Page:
Publicly owned gambling companies lost 2.5 percent of their value in April, in large part due to economic tumult that has home prices in the basement and oil costs in the stratosphere. Investors watched eight out of 10 gambling stocks lose ground on the Applied Analysis Gaming Index, which was down for the fifth time in the last six months. The index reflects broad, negative sentiment for the short-term prospects of Las Vegas, where visitation, hotel room rates and the amount of money gamblers lose to casinos have declined in recent months. Companies such as MGM Mirage and Station Casinos, the latter of which isn't on the index, have already cut their work forces in response to the slowdown. Brian Gordon, the Applied Analysis principal who compiles the index, said if Las Vegas doesn't pull out of its slump, there could be more job cuts by casino companies…The biggest declines on the index belonged to slot maker International Game Technology, down more than 16 percent, and MGM Mirage, which owns 10 Strip casinos, down 12 percent…Boyd Gaming Corp., which owns the Sam's Town, California Hotel, Main Street Station, Fremont, Gold Coast, The Orleans and Suncoast in Las Vegas, posted $32.6 million in losses for the first quarter. That helped it slide 4.11 percent from last month on the index. Boyd is down 61 percent from last year at this time. (Benjamin Spillman, Las Vegas Review-Journal, 5-2-08)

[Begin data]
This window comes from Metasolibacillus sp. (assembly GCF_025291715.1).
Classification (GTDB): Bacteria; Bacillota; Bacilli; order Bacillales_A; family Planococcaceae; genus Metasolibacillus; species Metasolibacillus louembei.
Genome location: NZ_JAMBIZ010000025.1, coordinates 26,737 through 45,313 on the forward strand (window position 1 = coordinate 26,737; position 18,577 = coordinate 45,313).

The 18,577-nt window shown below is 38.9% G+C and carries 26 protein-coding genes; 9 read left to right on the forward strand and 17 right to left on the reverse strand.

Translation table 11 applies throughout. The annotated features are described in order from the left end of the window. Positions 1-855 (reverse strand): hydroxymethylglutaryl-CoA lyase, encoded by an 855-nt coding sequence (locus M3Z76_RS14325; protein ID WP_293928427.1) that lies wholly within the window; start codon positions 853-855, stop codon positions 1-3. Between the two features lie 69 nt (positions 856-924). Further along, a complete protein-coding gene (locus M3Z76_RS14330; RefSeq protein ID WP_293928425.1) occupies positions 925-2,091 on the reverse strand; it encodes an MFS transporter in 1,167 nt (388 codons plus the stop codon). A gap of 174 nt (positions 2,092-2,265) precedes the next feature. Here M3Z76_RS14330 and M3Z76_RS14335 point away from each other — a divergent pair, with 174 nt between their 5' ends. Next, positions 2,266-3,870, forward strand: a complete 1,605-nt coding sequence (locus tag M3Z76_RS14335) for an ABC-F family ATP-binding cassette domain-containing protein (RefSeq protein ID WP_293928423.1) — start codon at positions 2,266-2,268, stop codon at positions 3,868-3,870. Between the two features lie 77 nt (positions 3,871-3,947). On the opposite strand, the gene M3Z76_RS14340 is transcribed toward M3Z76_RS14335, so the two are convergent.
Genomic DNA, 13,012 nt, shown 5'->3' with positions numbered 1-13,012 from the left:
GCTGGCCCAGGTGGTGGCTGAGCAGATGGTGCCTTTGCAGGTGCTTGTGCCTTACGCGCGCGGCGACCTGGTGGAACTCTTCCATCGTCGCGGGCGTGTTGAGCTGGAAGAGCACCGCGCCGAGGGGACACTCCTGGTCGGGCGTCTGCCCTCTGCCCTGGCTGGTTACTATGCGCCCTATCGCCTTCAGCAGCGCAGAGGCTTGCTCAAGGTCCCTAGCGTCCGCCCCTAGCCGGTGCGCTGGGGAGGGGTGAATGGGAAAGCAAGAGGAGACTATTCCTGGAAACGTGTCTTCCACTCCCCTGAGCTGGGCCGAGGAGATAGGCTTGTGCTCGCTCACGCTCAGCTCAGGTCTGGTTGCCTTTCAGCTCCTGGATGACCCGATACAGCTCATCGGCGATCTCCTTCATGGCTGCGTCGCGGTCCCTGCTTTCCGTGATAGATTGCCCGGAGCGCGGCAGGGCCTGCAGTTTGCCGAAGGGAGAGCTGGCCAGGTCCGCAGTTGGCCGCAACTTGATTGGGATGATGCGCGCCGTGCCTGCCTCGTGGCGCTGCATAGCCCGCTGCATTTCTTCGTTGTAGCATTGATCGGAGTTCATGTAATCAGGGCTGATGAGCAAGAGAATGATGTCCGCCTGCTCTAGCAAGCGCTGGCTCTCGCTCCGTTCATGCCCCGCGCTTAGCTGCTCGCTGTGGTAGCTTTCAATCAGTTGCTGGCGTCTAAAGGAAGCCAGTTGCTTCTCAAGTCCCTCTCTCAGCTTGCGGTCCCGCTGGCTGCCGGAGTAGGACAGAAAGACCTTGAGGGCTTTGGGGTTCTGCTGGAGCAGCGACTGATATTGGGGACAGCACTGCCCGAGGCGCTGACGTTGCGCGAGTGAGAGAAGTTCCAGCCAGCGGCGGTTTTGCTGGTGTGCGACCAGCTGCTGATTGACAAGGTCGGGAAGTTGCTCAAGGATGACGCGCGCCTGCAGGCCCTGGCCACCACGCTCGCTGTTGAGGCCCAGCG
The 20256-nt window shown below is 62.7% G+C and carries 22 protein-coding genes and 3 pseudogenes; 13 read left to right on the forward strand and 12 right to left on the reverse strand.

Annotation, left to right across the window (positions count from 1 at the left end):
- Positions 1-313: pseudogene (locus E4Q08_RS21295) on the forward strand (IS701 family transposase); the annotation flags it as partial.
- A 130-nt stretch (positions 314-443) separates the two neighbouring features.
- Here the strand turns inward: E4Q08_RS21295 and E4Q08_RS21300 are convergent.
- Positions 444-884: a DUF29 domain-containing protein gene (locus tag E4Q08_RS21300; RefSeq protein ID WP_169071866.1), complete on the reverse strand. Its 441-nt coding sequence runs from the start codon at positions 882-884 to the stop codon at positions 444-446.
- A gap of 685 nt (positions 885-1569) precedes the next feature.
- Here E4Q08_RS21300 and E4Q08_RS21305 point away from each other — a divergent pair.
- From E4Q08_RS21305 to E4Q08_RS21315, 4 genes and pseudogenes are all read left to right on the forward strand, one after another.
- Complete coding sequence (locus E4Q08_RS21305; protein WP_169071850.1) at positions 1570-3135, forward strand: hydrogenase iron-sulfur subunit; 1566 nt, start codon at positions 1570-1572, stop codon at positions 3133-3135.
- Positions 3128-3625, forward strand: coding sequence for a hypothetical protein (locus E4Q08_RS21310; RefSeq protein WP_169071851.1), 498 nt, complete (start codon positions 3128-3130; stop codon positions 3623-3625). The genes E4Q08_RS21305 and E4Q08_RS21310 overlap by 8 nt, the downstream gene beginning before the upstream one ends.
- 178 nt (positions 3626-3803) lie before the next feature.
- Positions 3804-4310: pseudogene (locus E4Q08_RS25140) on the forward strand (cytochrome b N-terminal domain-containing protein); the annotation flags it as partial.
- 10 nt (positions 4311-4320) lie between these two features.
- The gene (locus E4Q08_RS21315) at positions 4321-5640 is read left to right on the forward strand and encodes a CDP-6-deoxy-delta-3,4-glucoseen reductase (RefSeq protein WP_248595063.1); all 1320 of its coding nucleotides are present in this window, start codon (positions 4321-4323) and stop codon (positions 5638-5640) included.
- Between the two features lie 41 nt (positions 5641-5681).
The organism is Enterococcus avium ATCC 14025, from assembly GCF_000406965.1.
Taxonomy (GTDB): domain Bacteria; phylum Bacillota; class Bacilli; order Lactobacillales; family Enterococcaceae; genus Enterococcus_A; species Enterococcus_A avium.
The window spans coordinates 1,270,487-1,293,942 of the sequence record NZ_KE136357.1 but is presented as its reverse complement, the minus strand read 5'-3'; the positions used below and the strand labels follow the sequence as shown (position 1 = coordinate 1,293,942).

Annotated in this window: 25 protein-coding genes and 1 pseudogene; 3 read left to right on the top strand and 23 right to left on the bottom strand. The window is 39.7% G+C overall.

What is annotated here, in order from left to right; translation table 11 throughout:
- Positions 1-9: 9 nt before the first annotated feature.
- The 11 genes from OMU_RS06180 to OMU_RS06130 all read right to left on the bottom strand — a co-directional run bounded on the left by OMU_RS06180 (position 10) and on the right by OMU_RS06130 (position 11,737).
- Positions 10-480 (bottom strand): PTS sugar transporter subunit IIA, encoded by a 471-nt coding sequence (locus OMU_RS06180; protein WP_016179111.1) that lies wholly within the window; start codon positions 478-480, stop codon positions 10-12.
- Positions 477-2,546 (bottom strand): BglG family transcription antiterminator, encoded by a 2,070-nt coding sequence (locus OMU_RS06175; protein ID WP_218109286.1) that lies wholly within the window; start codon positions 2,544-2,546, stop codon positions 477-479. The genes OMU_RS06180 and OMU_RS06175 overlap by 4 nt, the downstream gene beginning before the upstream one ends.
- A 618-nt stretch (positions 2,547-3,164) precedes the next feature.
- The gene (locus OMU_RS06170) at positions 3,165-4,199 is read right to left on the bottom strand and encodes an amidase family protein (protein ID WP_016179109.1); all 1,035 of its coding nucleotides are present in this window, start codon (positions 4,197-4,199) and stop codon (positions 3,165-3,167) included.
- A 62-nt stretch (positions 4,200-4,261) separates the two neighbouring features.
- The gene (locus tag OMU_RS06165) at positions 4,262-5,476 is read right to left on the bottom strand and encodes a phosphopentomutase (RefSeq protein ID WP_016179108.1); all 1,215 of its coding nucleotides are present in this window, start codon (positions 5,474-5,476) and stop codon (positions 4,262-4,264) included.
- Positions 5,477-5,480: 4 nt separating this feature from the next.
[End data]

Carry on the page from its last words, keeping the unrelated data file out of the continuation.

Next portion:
But even with all of the short-term bad news, long-term gaming, especially in Las Vegas, is generally believed to have a bright future. Investment on a grand scale is ongoing in Las Vegas; operators such as MGM-Mirage, Wynn, Sands Las Vegas, and others with cash are hoping to move ahead of the competition during the downturn. Clearly those with money or access to money are going to be able to gain significantly on competitors that lack that advantage.

It is amazing how easy it is for those of us who live in Las Vegas to fail to appreciate the tremendous changes under way on the Strip. By far the biggest change is taking place on the turf just south of the Bellagio and north of the Monte Carlo, at the development MGM Mirage calls CityCenter. We've heard for a few years now that the project is the most expensive private development in the country, and the original $7 billion cost has crept north of $8 billion…But now that we're about one-and-a-half years away from CityCenter's opening I think the scale of the project is really starting to sink in…From a distance the Strip looks like a tightly packed collection of towers, but when you are among them or walking from one to the next you realize that the Strip corridor doesn't come close to matching the density of our biggest cities. Until CityCenter, that is. Driving west on Harmon Avenue from Koval Lane, with Planet Hollywood on the right, I was stunned by the size and density of CityCenter. And amazed by how cool the architecture looks. The next time you have a spare moment, go down to the Strip and take a look at the future of our city. (Jeff Simpson, Las Vegas Sun, 5-12-08)